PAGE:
Dutch plan to keep refugees close to Syria to be tabled
Rutte hopes to get support for what he sees as better logistic solution
Dutch Prime Minister Mark Rutte: the Dutch proposal involves registering refugees in safe countries as close as possible to the war zones they are trying to escape. Photograph: Julien Warnand/EPA
How should the migrant crisis that threatens to engulf Europe be resolved: by helping those fleeing the war zones of the Middle East to resettle in Europe, or by helping them to stay as close as possible to their own countries, as 95 per cent already do by choice?
That’s a question that wasn’t raised by European Commission president Jean-Claude Juncker in his speech last Tuesday outlining a controversial quota system to resettle 160,000 arrivals. But perhaps it should have been. It will be raised by the Netherlands – which assumes the EU presidency in January – when justice ministers meet in Brussels today in search of what European Council president Donald Tusk calls “concrete signs” of solidarity.
Without being unduly pessimistic, the likelihood of such solidarity can perhaps be gauged by Tusk’s pre-emptive tweet that, in the absence of agreement, he would call a special summit of EU heads of state for later this month.
The EU’s high representative for foreign policy, Federica Mogherini, says it’s “unrealistic”. Her concern is that if all fleeing refugees must be registered in countries such as Turkey, Lebanon and Jordan, which between them have already accepted 3.5 million desperate souls, those countries risk being “destabilised”.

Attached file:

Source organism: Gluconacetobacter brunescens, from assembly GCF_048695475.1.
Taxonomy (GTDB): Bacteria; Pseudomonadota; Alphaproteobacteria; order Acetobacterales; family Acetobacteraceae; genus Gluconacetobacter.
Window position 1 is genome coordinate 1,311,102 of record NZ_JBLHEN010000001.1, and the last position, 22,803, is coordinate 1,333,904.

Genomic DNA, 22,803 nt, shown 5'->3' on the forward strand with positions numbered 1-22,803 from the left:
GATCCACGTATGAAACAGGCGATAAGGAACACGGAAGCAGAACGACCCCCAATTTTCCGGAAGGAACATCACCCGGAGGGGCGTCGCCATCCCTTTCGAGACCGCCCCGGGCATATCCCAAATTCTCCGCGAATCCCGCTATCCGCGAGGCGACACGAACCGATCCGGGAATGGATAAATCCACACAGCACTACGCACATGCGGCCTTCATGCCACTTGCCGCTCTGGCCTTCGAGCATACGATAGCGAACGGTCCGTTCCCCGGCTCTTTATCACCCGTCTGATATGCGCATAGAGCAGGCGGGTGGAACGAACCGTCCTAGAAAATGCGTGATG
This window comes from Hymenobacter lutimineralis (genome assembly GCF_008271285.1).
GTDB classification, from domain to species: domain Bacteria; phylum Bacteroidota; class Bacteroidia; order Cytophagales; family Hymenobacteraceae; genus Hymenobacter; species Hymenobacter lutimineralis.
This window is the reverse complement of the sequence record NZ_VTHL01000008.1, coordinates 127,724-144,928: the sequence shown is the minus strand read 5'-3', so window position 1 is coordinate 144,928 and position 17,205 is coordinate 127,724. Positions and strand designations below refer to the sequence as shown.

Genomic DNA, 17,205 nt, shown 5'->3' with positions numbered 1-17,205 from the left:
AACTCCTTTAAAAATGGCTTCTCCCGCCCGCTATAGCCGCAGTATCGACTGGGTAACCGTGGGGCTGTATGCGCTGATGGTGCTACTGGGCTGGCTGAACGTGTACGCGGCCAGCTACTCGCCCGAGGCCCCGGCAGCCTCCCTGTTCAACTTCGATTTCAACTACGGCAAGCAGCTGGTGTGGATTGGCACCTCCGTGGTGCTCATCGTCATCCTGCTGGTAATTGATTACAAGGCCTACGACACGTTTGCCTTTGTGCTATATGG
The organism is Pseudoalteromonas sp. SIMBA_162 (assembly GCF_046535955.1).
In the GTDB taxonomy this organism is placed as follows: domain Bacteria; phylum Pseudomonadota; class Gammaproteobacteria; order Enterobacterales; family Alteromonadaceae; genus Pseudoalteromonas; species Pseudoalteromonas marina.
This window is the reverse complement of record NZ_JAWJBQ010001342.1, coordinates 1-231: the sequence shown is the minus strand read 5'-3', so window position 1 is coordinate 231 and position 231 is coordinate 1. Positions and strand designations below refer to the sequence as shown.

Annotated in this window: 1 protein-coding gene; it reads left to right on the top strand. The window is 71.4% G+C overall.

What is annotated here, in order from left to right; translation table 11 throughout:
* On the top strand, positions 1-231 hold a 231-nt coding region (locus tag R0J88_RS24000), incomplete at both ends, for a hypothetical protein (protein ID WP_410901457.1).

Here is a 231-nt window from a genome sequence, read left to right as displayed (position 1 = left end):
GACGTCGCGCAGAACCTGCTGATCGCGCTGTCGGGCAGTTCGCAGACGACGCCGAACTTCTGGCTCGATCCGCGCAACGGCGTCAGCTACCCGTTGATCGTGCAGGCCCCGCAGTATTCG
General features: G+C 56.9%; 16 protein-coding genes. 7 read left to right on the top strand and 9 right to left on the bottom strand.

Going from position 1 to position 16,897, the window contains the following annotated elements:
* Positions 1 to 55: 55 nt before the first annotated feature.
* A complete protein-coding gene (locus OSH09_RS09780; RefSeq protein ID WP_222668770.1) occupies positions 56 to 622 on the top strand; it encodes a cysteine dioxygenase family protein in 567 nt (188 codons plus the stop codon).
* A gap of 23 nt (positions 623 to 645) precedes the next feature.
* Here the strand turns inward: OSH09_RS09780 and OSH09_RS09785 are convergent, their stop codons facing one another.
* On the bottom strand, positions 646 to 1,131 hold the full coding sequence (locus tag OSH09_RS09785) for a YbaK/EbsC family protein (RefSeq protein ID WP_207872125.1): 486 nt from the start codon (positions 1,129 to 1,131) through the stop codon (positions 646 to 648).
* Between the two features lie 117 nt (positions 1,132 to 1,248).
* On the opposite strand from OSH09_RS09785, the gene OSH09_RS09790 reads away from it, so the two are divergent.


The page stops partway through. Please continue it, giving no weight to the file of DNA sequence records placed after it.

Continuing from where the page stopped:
That’s a fair point, and one Dutch prime minister Mark Rutte addressed last Thursday when he told parliament he remained convinced of the plan’s workability – and that he expected “sufficient backing” from other EU countries.
The logic of Rutte’s proposal is this: thousands of refugees are trying to touch EU soil, knowing that under the Dublin regulation they are entitled to seek asylum in the first member state they reach.
Nobody knows who they are, where they are coming from or where they will end up. By registering migrants when they reach Middle East “reporting centres”, they would first have a safe haven; second, their identities would be established; and third, they could be given permits for Europe in accordance with Juncker’s quotas.
The countries chosen as reporting centres would receive increased EU aid to set up what Rutte called “UNHCR-plus” facilities – ideally including access to education and employment: “It will take energy, money and manpower but, by improving life for refugees in safe areas, some may feel they do not have to attempt to come to Europe . . . The money we save on settling those refugees in Europe can then be reinvested in the safe areas.”
In addition, Turkey, Lebanon and Jordan would have a safety valve as refugees determined to relocate to Europe would be resettled here in an organised manner.
He may not be the ideal ally, but Hungarian prime minister Viktor Orban agreed an injection of say €3 billion to Syria’s neighbours to help those displaced by the civil war could help end mass migration.
So the Dutch message is starting to get through. It may not gain traction today. Indeed, it may disappear. But it least it helps to define issues. That’s not a bad start.